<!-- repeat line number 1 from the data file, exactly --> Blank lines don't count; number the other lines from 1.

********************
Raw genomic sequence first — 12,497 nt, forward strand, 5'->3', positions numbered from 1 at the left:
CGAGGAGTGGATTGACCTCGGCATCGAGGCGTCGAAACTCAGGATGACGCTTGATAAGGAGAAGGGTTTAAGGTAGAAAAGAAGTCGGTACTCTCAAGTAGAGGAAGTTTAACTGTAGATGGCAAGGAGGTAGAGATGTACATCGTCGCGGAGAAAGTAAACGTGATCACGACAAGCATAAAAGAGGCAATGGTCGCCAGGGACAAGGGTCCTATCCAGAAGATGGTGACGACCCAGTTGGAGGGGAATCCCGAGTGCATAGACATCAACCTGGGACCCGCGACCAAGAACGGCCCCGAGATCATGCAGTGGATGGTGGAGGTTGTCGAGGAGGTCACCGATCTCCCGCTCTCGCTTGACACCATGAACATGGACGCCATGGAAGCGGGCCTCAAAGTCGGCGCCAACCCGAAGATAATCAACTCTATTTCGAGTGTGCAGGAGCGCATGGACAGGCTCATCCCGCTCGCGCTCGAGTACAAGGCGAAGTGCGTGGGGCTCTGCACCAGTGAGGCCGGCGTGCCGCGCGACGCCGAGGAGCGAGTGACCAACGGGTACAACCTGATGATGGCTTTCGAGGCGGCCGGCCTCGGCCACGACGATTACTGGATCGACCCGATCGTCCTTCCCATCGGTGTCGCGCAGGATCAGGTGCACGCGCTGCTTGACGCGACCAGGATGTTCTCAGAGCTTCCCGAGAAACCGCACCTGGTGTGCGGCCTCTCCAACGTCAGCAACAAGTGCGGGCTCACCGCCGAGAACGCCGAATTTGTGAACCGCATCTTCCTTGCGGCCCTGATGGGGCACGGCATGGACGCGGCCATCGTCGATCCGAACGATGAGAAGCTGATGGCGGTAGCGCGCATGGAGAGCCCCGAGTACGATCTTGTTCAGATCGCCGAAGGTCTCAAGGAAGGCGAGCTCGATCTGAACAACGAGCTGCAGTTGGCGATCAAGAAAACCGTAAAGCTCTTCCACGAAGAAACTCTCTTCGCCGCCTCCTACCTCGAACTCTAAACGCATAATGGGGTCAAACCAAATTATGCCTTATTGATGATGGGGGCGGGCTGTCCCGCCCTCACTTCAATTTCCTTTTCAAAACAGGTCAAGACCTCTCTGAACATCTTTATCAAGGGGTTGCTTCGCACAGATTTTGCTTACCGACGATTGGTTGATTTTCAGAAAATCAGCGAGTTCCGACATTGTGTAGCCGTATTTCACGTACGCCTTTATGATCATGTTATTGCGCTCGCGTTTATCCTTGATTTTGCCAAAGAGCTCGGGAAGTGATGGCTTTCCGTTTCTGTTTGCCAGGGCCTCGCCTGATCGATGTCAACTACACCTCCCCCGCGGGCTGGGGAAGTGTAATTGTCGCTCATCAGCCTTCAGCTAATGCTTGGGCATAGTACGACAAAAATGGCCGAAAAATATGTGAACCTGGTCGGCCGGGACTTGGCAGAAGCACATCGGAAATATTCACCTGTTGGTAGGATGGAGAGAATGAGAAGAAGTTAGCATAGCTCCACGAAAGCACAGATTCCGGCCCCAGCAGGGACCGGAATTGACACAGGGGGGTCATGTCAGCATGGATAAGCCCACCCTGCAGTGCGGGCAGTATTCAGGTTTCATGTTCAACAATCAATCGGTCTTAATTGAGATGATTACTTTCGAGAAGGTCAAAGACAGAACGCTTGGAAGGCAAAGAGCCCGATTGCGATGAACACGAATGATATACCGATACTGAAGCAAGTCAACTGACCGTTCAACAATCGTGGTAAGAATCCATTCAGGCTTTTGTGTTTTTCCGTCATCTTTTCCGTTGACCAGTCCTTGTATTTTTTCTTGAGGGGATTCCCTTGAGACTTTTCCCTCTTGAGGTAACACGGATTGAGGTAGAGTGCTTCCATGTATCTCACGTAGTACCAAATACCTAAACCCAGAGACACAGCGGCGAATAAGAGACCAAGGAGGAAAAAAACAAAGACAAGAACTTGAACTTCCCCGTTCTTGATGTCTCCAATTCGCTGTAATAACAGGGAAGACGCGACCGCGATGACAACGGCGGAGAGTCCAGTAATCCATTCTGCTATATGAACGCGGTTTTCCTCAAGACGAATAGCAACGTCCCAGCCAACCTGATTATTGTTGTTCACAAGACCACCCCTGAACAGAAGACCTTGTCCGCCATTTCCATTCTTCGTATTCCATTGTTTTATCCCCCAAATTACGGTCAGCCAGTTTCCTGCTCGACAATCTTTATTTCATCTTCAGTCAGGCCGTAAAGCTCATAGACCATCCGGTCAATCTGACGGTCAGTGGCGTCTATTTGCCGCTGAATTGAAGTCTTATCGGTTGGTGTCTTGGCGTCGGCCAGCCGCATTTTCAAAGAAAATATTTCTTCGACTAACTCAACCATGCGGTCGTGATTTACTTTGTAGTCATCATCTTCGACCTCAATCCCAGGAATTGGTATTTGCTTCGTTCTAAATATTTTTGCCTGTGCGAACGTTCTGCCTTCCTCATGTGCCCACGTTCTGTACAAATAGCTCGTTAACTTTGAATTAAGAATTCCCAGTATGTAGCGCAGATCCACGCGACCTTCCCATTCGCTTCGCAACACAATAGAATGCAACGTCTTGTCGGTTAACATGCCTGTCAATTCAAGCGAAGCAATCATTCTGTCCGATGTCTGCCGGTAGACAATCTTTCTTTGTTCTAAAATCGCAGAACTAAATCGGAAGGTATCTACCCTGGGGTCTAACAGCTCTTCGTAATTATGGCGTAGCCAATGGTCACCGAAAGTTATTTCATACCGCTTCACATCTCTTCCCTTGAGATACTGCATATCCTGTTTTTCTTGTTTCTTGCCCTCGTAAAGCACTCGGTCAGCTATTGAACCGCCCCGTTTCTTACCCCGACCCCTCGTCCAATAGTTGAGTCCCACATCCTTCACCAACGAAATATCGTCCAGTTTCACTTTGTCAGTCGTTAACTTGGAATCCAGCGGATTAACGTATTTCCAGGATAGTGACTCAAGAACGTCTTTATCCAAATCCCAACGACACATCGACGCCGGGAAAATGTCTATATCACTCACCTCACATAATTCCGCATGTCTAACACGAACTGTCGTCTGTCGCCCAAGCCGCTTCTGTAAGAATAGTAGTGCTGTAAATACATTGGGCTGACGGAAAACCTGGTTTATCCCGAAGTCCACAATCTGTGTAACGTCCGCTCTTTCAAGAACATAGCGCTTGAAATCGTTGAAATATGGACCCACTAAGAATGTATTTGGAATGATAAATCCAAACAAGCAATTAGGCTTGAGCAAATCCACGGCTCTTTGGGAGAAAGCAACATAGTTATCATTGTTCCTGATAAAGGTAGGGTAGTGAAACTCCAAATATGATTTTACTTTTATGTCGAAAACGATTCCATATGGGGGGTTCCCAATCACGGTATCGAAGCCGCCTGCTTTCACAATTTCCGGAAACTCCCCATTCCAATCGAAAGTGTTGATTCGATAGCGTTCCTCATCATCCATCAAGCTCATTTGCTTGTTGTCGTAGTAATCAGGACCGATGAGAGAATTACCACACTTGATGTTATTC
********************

Raw genomic sequence first — 12,497 nt, forward strand, 5'->3', positions numbered from 1 at the left: